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Bitcoin miners flocking to Texas want to stabilize ERCOT's volatile renewables


Bitcoin, renewables is a 'marriage made in heaven'

Skeptics stress bitcoin's limited ability to scale

  • Author
  • Brandon Mulder
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  • Valarie Jackson
  • Commodity
  • Electric Power Energy Transition Oil Metals

Bitcoin miners flocking to Texas are claiming that their operations are helping the grid add off-peak load capacities that are helping renewable energy projects find more profitability in the Electric Reliability Council of Texas, miners said during the ERCOT Market Summit 2023.

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The emergence of crypto mining in Texas has coincided with a rise of renewable generation projects, and both industries cropping up in remote regions of West Texas. From this, a symbiotic relationship has formed between the two—while renewable energy generation rises and falls with weather patterns, mining facilities can flexibly ramp up or ramp down their operations according to the real-time availability of cheap renewable energy.

This off-peak demand crypto miners created allows renewable projects to sell energy that would otherwise be curtailed and increase overall utilization of renewable energy across the entire grid, miners and analysis said. And that relationship improves the margins for renewable developers, incentivizing more renewables to come to Texas.

"It's a marriage made in heaven for renewable energy providers," said Fred Thiel, CEO of Marathon Digital Holdings, a bitcoin mining company with a wind-powered facility in West Texas. "If we want more and more renewable energy to be built in this country, we need to provide a load that allows them to properly monetize that generation capacity. Bitcoin mining is the perfect load for renewable energy."

Crypto mining in Texas has accounted for a significant portion of industrial demand growth on the ERCOT grid. Last year, the grid operator formed a task force dedicated to industrial-scale miners after having received over 27 GW of interconnection requests from miners—a volume that, if actualized, would dwarf the grid's current 2 GW of miner-driven demand.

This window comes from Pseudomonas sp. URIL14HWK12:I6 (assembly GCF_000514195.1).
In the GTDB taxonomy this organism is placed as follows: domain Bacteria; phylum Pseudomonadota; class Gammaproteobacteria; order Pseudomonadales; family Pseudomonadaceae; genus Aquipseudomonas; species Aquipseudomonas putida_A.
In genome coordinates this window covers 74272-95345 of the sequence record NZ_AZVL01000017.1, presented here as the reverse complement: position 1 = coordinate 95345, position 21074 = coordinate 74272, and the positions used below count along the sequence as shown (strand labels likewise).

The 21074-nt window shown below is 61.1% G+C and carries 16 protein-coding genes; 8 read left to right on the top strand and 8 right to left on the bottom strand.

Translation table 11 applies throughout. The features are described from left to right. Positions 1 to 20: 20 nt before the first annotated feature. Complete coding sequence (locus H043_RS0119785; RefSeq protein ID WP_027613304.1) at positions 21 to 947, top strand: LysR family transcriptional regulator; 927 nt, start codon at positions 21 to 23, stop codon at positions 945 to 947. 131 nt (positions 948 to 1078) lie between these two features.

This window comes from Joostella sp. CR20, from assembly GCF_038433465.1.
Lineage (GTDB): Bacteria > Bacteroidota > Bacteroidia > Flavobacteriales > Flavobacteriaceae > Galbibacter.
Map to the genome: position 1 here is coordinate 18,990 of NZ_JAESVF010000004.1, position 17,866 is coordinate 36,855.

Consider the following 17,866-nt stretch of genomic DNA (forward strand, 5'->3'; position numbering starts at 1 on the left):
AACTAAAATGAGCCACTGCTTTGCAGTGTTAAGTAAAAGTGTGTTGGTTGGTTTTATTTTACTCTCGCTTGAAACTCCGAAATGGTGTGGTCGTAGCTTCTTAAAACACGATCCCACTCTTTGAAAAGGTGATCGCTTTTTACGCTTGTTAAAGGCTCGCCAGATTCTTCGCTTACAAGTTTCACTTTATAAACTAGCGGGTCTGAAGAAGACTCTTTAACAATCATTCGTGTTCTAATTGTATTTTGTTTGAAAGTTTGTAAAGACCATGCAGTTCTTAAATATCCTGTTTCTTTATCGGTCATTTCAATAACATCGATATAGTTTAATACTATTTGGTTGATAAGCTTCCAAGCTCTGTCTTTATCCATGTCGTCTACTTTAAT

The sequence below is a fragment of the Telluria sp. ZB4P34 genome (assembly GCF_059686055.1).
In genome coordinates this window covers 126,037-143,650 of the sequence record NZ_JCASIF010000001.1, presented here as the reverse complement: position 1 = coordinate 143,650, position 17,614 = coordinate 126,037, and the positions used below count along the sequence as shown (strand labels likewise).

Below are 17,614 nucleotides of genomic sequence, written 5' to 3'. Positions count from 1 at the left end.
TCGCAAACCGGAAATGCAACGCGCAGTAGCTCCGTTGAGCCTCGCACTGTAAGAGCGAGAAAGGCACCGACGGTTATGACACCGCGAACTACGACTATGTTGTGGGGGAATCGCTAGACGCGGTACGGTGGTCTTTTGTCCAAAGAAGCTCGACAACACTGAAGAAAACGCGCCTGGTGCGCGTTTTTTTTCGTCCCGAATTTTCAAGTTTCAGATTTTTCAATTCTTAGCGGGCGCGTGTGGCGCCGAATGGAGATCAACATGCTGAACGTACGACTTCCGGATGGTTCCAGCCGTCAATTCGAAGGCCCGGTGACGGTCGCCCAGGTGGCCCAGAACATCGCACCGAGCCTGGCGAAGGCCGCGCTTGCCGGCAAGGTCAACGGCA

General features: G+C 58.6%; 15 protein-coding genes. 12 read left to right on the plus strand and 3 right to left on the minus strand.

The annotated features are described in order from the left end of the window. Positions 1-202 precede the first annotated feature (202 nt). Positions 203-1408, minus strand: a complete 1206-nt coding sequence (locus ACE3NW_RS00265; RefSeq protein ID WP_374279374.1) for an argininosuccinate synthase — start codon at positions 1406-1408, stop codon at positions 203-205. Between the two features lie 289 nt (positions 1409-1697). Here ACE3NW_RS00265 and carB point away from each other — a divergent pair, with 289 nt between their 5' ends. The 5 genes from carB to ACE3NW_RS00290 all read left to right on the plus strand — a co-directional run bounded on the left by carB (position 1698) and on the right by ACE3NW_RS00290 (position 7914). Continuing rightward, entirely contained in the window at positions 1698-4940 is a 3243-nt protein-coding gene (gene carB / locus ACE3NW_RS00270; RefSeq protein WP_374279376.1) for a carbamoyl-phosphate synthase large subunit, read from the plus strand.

No matter if some or all of that 27 GW interconnection queue becomes reality, renewable and battery storage projects will continue connecting to the grid fueled by new tax credits from within the Inflation Reduction Act.

Roughly 10 GW of solar is expected to come online this year, followed by another 10 GW in 2024, according to data from Ascend Analytics. And there are about 5 GW of battery storage capacity being added this year with several more slated for 2024. All these additions will almost certainly change certain characteristics of the grid.

"We've got a lot of projects coming in and a lot of change coming, particularly on the solar side," said Brent Nelson, Ascend Analytics' director of market intelligence.

Bitcoin advantages may be short-lived

All these new renewable sources coming online creates more space for mining projects or other flexible load sources to take advantage of ERCOT's energy-only market structure. But there are high levels of skepticism among some over whether these mining projects will come to fruition.

"I don't think most of that [crypto interconnection queue] is going to be real, particularly after FTX went bust," Nelson said. "The crypto folks may challenge me on this—one of us is right, one of us is wrong. We'll see what actually gets built, but it has the potential to drive load quite a bit higher still."

To Jesse Peltan, CTO of HODL Ranch—a company developing a commercial-scale bitcoin mining center in West Texas—the global bitcoin market won't likely scale to a size large enough to help stabilize ERCOT's renewable-heavy grid.

According to the Cambridge Bitcoin Electricity Consumption Index, the global bitcoin network has an annualized power demand of about 14 GW. Adding enough mining to satisfy the off-peak needs of the Texas grid doesn't make sense for bitcoin economics. Treating bitcoin as a silver bullet solution for ERCOT misrepresents its capabilities, Peltan said.

"The bitcoin industry gets a bad rap because it overpromises on a lot of these aspects," he said. "Bitcoin is not by itself going to fix the grid. But bitcoin is a tip-of-the-spear elastic load that is developing at the largest scale right now, and it's an example for how other industries can achieve must lower cost of operations."

While bitcoin is currently leading this category of flexible load off-takers, Peltan said he expects several other industries in ERCOT—like data centers, green hydrogen producers, and desalination plants—to adopt more price-responsive capabilities.

"I think bitcoin is useful in that it is leading, but it's going to be overtaken by other stuff," he said. "I think green hydrogen in five years is going to be much bigger than bitcoin."